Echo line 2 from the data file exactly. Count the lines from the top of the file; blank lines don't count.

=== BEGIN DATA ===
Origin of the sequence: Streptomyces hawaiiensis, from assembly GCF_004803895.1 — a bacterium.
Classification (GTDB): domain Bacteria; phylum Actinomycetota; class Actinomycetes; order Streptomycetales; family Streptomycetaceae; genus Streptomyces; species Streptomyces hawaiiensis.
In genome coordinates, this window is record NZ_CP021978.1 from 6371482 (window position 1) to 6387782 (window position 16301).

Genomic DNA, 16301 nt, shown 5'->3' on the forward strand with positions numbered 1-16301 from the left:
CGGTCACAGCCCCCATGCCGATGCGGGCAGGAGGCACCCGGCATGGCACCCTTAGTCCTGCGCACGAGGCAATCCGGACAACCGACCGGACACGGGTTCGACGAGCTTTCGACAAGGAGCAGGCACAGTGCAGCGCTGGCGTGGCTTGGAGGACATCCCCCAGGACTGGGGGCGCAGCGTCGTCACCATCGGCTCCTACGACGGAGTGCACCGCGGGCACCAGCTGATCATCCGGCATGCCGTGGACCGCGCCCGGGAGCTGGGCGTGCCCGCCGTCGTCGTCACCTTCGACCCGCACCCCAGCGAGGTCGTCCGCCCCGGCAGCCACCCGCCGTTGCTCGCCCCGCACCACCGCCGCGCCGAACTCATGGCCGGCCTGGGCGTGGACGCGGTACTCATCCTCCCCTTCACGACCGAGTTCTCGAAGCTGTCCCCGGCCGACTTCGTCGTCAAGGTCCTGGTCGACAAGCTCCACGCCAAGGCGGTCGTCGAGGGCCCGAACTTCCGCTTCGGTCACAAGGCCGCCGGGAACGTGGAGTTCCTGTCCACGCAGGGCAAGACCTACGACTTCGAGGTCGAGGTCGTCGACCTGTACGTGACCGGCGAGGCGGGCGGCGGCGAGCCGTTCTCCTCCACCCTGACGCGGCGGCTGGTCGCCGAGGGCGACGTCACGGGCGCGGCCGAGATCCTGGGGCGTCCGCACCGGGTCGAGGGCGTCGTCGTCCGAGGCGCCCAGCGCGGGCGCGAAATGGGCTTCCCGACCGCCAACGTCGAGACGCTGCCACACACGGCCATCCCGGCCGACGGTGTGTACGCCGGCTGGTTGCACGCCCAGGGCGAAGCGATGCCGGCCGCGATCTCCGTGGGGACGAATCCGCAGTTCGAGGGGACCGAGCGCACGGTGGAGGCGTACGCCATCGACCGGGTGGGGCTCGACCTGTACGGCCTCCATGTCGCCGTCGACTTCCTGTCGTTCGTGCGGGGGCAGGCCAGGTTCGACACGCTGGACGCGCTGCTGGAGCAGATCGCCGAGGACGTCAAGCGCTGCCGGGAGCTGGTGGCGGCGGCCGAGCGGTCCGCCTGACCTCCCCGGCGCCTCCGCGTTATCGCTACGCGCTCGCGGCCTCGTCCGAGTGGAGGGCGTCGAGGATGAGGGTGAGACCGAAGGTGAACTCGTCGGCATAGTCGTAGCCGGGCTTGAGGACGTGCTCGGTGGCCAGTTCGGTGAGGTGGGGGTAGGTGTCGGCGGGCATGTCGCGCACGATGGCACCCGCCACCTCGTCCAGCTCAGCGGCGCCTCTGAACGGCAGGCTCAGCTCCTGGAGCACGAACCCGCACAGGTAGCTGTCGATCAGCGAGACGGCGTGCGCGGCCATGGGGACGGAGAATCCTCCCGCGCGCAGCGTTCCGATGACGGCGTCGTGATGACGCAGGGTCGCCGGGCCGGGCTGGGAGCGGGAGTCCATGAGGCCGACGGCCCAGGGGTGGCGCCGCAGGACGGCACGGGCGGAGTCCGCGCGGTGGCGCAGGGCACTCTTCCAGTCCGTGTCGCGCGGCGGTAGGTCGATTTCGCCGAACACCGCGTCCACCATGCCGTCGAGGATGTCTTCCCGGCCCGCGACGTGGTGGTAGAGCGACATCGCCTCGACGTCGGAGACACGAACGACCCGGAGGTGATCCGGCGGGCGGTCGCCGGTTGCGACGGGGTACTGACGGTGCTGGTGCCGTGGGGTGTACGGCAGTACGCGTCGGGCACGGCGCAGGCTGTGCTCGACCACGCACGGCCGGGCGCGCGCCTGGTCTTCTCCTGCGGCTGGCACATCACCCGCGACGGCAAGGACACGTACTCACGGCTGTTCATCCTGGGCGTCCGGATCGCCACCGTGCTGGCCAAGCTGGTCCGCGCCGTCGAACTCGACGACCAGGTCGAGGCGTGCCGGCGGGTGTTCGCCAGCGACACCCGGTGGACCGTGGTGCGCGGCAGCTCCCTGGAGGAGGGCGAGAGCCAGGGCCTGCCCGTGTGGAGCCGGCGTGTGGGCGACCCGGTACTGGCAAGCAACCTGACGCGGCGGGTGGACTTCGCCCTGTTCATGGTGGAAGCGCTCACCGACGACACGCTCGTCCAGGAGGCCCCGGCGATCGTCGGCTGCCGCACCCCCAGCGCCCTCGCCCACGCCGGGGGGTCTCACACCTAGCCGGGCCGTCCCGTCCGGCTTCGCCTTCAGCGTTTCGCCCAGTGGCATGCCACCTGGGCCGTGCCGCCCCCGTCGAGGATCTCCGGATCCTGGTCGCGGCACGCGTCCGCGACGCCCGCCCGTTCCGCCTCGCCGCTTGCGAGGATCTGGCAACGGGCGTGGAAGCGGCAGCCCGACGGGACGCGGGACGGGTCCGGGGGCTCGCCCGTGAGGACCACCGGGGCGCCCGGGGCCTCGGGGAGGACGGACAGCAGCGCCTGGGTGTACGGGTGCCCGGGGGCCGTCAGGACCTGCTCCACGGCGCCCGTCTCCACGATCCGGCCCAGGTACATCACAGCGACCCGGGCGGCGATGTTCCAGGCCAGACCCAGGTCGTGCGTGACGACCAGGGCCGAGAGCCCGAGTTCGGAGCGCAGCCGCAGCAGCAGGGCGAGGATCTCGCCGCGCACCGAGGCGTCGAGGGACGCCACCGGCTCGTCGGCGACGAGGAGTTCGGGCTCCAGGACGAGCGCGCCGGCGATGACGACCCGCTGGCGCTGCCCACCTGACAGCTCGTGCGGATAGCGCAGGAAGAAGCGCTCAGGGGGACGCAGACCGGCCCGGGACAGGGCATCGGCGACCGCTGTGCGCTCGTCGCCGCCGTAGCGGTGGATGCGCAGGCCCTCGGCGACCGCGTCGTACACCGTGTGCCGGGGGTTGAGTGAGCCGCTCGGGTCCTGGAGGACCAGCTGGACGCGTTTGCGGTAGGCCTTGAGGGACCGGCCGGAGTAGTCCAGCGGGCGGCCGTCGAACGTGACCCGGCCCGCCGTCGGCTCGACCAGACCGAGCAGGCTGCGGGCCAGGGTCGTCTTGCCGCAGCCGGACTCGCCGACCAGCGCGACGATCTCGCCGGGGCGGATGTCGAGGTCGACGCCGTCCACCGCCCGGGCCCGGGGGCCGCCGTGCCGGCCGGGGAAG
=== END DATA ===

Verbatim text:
Classification (GTDB): domain Bacteria; phylum Actinomycetota; class Actinomycetes; order Streptomycetales; family Streptomycetaceae; genus Streptomyces; species Streptomyces hawaiiensis.